(back) Subject: Re: 32' Cornets From: "Colin Mitchell" <email@example.com> Date: Mon, 16 Feb 2004 06:57:41 -0800 (PST) > Hello, > > I've found the following for you, which has come > from > the archives of Piporg-L, and which I once explored > on > this very subject. It makes interesting reading:- > > > -o-o-o-o-o-o-o-o-o-o-o-o-o-o > > Written By Stephen Bicknell:- > > (Compton) had, from 1896 onwards, explored > thoroughly > the use of remote > off-unison harmonics to generate synthetic tones or > to > give the illusion of > bass pipes from what was, in effect, a Cornet; the > harmonics used now > included not just the tierce and septi=3DE8me, but the > 9th, 11th and 13th > partials. An instrument at the Compton factory > contained, by 1932, > diapasons at the following pitches: 6 2/5', 4 4/7', > 3 > 5/9', 2 10/11', 2 > 6/13', and 2 2/15'. Compton habitually covered up > the true contents of > his Mixture stops. It was daring enough to present > the customer, so soon > after the Hope-Jones period, with multi-rank stops > labelled Plein Jeu VIII, > Acuta III or Grand Cornet de Bombardes XII-XIV > (Downside Abbey 1931); > patrons might have been still more surprised to > learn > that, during the site > finishing, additional derived ranks were added to > the > chorus by altering > the wiring in the electric switch stack. Some of > the > Compton mixtures had, > in fact, yet more ranks than were advertised at the > console. > > --------------- > > During WW2 Compton got stuck in Italy for a while. > Using an old Italian > organ as a test-bed (eeeech! - the vandal!) he > rearranged the ripieno to > provide the character of a tutti with reeds from an > organ that was in fact > all flues. Nothing quite so hairy ever appeared in > his production > instruments, but various Cornet and Harmonics stops > explored some of the > bizarre off-unison pitches with great success. The > mutations were > independent ranks, even if the unisons might be > derived. Again Compton > knew that such ranks have to be vast-scale > dull-voiced > tubs if the effect > is to work. > > The Germans went through all this again in some of > the > experimental > modernist organs of the 1960s and 70s - the > application of neo-classical > dogma has meant that most of these are more > intruiging > than beautiful or > useful. > > Mutations are still poorly understood in the > Anglo-American organ world. > The lack of decent Cornets is one of the few major > failings of the American > Classic school. Rule 1: they have to be huge in > scale. There are no other > rules. However, I suspect that narrow mouths > destroy > the effect. Small > mouths keep the pipe reasonably soft, especially if > you are silly enough to > believe that small tip holes are decadent. But with > a > 1/5 or worse still > 1/6 mouth the sound is reduced to a pathetically > plaintive oooooo or > uuuuuu. For mutations to work well you need a > rather > broad but subdued > uuuhhhhhhhh sound! Don't imagine that mutations are > there in place of the > 32 or 64, nor that they are there to provide > synthetic > colour. The bass > tones they generate have a peculiar grandeur that > can > be acheived in no > other way; the colour they can provide is a > legitimate > organ effect in its > own right and should not be regarded as an imitative > substitute for other > tonalities. The Moller stop quoted above looks > about > 15 notes too small to > me!!!!! > > -o-o-o-o-o-o-oo-o-o-o > > > Isn't this FASCINATING? > > Regards, > > Colin Mitchell UK > > __________________________________ > Do you Yahoo!? > Yahoo! Finance: Get your refund fast by filing > online. > http://taxes.yahoo.com/filing.html > __________________________________ Do you Yahoo!? Yahoo! Finance: Get your refund fast by filing online. http://taxes.yahoo.com/filing.html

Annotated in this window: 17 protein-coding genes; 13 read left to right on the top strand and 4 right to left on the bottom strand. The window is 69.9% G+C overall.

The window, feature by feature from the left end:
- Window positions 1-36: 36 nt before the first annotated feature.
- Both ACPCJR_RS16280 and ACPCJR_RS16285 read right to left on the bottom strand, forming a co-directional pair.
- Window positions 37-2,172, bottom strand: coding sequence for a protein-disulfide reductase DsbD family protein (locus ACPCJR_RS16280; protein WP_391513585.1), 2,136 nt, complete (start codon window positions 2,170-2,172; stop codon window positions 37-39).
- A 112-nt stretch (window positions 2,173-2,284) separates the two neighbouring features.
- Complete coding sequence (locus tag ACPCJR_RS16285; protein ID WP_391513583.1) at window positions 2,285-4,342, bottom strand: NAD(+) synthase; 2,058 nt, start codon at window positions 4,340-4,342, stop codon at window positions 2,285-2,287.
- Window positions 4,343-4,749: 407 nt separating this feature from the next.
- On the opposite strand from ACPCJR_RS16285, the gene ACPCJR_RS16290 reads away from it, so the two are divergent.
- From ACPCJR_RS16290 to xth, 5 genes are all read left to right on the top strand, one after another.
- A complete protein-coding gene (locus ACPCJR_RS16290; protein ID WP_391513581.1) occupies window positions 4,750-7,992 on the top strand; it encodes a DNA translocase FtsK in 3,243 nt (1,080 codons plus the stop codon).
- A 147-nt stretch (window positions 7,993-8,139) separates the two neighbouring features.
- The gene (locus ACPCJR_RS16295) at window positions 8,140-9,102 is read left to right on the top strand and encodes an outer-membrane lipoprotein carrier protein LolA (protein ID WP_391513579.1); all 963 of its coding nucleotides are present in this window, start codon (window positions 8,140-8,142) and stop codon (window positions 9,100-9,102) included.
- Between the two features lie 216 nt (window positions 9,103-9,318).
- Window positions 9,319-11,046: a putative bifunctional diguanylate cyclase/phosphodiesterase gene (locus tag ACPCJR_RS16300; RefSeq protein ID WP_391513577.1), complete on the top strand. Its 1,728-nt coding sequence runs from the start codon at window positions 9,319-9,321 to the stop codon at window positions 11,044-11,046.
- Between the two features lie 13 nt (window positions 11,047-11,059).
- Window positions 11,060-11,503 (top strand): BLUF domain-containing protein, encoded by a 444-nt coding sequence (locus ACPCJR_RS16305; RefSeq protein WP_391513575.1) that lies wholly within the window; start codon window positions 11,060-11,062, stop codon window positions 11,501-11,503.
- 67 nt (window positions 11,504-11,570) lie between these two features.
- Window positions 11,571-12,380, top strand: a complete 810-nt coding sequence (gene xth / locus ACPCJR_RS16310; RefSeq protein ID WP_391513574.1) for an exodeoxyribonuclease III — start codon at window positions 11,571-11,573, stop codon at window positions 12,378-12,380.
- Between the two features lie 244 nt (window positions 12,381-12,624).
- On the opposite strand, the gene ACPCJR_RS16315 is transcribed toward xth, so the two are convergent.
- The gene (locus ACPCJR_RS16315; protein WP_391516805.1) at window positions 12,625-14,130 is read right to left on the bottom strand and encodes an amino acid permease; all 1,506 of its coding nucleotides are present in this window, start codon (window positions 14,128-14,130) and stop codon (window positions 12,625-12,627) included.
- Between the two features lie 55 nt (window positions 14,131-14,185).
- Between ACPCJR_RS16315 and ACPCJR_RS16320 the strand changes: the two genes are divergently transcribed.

(back) Subject: Hyfrydol From: "First Christian Church of Casey, IL" <firstname.lastname@example.org> Date: Mon, 16 Feb 2004 09:04:55 -0600 Re: Hyfrydol "V" and "F" are very close in pronunciation.......it's just a matter of emphasis. Either way it's better than High-Fry-Doll! ;>) Dennis Steckley & A Six-Pack of Cats